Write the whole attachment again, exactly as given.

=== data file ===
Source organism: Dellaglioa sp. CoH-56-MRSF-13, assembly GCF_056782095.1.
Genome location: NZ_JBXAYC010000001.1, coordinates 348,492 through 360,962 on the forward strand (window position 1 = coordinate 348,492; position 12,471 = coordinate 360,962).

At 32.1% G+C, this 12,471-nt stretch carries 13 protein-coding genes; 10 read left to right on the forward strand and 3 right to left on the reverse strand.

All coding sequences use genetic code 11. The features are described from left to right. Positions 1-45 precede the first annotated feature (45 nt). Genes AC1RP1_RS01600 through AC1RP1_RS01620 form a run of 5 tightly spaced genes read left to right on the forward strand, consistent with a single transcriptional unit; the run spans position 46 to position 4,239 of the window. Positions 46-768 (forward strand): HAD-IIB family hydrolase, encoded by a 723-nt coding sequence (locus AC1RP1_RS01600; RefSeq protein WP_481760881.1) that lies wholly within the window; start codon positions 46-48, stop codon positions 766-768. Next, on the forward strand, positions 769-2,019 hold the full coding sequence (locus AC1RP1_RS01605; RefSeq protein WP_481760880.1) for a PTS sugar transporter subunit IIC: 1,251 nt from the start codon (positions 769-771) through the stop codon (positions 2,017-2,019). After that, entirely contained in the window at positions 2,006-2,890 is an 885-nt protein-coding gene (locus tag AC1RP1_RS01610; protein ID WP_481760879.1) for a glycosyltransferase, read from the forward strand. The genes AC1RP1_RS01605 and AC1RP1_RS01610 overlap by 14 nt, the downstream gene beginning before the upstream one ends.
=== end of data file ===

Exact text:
Source organism: Dellaglioa sp. CoH-56-MRSF-13, assembly GCF_056782095.1.
Genome location: NZ_JBXAYC010000001.1, coordinates 348,492 through 360,962 on the forward strand (window position 1 = coordinate 348,492; position 12,471 = coordinate 360,962).

At 32.1% G+C, this 12,471-nt stretch carries 13 protein-coding genes; 10 read left to right on the forward strand and 3 right to left on the reverse strand.

All coding sequences use genetic code 11. The features are described from left to right. Positions 1-45 precede the first annotated feature (45 nt). Genes AC1RP1_RS01600 through AC1RP1_RS01620 form a run of 5 tightly spaced genes read left to right on the forward strand, consistent with a single transcriptional unit; the run spans position 46 to position 4,239 of the window. Positions 46-768 (forward strand): HAD-IIB family hydrolase, encoded by a 723-nt coding sequence (locus AC1RP1_RS01600; RefSeq protein WP_481760881.1) that lies wholly within the window; start codon positions 46-48, stop codon positions 766-768. Next, on the forward strand, positions 769-2,019 hold the full coding sequence (locus AC1RP1_RS01605; RefSeq protein WP_481760880.1) for a PTS sugar transporter subunit IIC: 1,251 nt from the start codon (positions 769-771) through the stop codon (positions 2,017-2,019). After that, entirely contained in the window at positions 2,006-2,890 is an 885-nt protein-coding gene (locus tag AC1RP1_RS01610; protein ID WP_481760879.1) for a glycosyltransferase, read from the forward strand. The genes AC1RP1_RS01605 and AC1RP1_RS01610 overlap by 14 nt, the downstream gene beginning before the upstream one ends.